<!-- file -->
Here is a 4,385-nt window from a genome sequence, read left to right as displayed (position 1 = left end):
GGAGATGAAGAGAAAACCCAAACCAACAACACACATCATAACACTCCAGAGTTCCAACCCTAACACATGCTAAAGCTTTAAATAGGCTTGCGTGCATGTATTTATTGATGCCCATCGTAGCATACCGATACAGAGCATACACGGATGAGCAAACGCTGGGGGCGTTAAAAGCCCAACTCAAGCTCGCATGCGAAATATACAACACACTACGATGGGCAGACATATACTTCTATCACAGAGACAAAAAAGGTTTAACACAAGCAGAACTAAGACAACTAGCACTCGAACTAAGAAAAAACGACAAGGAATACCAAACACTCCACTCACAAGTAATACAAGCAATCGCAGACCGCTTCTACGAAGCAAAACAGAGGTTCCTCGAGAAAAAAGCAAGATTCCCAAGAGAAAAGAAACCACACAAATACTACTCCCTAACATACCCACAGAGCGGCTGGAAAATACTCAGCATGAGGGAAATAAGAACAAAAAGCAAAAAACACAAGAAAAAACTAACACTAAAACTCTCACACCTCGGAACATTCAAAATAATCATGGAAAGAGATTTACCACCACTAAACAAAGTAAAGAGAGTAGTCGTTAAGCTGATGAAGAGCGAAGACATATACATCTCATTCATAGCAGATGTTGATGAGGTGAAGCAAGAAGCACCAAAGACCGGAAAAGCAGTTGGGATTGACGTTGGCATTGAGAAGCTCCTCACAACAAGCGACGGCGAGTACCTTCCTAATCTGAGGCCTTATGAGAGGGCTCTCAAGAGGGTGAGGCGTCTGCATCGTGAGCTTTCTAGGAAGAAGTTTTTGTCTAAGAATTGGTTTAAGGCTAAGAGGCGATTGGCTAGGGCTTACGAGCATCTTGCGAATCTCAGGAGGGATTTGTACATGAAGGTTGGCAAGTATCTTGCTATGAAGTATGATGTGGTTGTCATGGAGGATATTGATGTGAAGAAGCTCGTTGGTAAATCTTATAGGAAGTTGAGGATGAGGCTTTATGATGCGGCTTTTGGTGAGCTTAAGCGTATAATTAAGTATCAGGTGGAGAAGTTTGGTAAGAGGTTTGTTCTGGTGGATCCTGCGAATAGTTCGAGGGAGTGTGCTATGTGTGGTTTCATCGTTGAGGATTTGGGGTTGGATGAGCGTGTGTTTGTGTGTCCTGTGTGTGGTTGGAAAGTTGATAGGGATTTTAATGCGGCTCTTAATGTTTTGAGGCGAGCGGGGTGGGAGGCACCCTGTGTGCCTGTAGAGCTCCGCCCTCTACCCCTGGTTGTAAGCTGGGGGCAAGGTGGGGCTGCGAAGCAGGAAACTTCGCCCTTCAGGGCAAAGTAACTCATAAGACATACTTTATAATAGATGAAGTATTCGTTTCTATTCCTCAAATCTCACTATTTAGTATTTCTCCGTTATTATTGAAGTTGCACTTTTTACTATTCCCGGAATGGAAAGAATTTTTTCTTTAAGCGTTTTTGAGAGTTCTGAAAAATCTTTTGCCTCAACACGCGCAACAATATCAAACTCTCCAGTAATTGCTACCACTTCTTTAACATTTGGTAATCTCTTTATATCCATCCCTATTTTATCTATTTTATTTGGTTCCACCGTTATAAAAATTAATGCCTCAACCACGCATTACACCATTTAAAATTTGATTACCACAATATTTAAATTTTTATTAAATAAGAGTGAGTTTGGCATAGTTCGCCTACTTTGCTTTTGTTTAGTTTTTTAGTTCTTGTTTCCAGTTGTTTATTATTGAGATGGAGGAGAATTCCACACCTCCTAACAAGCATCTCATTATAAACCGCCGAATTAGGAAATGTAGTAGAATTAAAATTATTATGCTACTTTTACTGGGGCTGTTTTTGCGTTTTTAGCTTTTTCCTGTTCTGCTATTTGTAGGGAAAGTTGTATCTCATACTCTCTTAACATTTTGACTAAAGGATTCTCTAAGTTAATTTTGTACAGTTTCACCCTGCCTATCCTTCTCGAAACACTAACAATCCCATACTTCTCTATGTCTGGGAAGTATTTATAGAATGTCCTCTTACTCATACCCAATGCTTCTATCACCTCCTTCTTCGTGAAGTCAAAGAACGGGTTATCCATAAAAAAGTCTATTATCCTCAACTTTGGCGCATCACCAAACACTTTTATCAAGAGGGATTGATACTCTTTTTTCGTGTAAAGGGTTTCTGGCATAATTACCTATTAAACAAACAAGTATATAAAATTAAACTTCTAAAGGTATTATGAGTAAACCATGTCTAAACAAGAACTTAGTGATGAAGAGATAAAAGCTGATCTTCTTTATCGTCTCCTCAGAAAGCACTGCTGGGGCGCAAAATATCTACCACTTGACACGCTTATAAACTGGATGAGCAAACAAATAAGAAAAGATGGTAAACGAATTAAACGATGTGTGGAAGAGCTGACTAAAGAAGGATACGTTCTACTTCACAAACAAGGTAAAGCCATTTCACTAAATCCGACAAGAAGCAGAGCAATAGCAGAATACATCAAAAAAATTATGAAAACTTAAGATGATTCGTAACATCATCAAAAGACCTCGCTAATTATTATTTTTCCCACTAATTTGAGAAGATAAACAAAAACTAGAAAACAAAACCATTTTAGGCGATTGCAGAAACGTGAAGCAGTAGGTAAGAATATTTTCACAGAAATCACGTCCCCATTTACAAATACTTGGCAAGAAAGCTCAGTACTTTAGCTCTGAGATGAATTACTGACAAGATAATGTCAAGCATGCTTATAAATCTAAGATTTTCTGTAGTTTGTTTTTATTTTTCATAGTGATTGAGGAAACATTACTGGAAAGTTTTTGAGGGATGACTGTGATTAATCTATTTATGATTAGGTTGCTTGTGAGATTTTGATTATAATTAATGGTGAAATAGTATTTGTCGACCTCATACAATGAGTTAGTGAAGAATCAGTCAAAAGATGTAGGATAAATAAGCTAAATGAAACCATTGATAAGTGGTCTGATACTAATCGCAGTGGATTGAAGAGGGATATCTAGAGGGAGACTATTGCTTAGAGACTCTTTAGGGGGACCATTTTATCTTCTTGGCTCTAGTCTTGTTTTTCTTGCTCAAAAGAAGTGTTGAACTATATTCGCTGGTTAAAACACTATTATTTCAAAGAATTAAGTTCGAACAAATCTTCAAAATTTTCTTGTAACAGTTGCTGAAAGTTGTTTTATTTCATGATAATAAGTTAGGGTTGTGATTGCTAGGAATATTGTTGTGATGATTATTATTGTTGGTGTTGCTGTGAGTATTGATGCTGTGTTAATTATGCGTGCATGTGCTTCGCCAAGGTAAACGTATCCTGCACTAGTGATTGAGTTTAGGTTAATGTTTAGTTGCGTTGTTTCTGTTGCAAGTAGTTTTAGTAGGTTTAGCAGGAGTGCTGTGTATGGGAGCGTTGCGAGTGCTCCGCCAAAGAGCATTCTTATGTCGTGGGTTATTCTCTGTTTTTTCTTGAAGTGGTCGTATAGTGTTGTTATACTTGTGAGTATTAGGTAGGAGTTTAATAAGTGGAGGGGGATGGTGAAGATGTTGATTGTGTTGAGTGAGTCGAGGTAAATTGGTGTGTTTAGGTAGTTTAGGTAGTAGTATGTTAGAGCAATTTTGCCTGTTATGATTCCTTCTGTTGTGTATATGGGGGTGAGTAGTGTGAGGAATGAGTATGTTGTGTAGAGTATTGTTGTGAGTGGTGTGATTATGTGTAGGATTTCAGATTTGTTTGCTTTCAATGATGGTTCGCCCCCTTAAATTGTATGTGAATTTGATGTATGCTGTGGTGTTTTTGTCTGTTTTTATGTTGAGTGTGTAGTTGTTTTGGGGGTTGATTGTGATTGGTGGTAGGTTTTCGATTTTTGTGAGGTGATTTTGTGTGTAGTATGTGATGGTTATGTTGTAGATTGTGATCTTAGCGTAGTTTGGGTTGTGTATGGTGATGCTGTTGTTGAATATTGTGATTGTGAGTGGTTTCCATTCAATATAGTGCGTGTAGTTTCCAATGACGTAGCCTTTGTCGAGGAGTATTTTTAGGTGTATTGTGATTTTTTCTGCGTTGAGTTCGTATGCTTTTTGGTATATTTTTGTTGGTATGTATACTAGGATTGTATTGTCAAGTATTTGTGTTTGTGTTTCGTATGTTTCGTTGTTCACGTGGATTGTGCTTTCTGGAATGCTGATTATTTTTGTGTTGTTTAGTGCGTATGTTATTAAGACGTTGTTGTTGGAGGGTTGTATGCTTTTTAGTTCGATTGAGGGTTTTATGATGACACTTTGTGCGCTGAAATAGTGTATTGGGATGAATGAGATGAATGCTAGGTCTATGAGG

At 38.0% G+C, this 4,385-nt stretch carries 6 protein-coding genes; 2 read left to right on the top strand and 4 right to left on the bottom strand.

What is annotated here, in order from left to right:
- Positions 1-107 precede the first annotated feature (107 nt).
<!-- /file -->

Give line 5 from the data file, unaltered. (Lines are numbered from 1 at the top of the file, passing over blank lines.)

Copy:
- Positions 1-107 precede the first annotated feature (107 nt).